Supervisors move toward compromise on human rights appointee
There soon could be an end to the county’s debacle in appointing a representative
to the Human Rights Commission.
In a move to possibly smooth ruffled feathers, Prince William Board
of County Supervisors Chairman Sean Connaughton announced Tuesday his intent
to appoint Woodbridge resident Chester Banks to the county Jail Board.
Banks was originally Connaughton’s choice to replace long-time Human
Rights Commission member Curtis Porter, whose term had expired at the end
Connaughton’s announcement was made soon after Supervisor Hilda Barg,
D-Woodbridge, announced her intent to reappoint Porter to the Human Rights
Should the board give its approval on the appointments at an upcoming
meeting, the end result could calm controversy that’s been building surrounding
Connaughton’s attempt to replace Porter on the Human Rights Commission.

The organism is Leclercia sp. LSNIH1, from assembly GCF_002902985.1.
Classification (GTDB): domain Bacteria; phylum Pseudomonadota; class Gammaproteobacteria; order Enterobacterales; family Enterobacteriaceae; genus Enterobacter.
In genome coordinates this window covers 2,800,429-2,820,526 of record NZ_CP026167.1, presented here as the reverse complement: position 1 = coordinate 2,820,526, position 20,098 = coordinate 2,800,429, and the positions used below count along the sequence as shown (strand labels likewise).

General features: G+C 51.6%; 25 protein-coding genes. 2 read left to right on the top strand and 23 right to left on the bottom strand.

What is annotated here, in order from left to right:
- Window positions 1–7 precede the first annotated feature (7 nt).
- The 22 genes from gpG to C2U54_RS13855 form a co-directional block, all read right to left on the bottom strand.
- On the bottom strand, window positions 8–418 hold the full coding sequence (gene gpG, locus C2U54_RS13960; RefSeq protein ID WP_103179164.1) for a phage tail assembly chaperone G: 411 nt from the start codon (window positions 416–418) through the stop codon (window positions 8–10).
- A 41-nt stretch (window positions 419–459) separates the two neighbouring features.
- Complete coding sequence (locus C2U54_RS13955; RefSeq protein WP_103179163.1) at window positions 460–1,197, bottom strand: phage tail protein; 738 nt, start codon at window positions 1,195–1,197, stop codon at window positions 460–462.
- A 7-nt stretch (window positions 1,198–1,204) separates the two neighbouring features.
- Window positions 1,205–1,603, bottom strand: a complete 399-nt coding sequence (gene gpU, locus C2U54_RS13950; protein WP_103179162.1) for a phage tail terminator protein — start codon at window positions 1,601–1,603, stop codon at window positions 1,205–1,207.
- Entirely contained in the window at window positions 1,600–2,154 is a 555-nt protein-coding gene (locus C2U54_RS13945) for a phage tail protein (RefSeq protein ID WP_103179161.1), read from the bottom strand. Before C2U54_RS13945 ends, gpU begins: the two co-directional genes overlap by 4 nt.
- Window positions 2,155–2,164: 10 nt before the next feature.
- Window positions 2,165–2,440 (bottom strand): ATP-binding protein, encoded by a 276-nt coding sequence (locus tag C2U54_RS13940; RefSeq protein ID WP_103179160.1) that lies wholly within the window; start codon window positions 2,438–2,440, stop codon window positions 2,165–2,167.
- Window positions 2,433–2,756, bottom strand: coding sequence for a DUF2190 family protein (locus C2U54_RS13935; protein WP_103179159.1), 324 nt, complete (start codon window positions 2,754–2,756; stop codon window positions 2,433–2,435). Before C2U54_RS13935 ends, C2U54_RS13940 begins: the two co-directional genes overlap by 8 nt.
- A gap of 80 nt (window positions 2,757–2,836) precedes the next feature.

Connaughton, R-at-large, said he and the other board members have been
discussing the issue in trying to “work it through” and “do
the right thing.”
Controversy surrounding Connaughton’s attempt to replace Porter erupted
in mid-January when residents and activist groups voiced support for Porter,
who has served as the commission’s chairman since its inception in 1993.
Many said they thought Connaughton’s reasons for not reappointing Porter
stemmed from a decision by the Human Rights Commission to set up a table
at a gay rights event this summer in Washington, D.C.
Connaughton later admitted he blundered in thinking the reappointment
was his to make. In actuality, all appointments to the Human Rights Commission
are made at-large, meaning no members represent any magisterial district.
The entire board votes on the appointments to the commission. The commission
then selects its chairman from its membership.
The nine-member commission hears cases on discrimination allegations
in areas of the county’s human rights ordinance.